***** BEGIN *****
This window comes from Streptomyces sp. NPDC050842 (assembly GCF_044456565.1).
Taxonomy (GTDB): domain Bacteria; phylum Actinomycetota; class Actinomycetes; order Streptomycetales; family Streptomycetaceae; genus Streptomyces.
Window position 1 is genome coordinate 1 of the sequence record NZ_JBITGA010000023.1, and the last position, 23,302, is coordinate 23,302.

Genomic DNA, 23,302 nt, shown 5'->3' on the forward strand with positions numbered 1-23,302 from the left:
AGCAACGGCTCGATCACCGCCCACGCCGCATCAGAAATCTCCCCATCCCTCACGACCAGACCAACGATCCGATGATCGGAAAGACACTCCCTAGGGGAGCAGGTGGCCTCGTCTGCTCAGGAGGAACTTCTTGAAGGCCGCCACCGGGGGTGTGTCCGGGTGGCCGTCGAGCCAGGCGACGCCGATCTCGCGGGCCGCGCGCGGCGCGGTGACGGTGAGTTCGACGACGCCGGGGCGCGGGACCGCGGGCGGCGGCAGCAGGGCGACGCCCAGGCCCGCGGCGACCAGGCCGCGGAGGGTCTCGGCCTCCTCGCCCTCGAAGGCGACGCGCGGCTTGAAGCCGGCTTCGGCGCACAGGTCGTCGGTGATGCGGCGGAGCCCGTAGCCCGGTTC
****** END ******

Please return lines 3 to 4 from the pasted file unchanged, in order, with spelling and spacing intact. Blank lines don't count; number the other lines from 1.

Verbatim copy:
Window position 1 is genome coordinate 1 of the sequence record NZ_JBITGA010000023.1, and the last position, 23,302, is coordinate 23,302.

Genomic DNA, 23,302 nt, shown 5'->3' on the forward strand with positions numbered 1-23,302 from the left: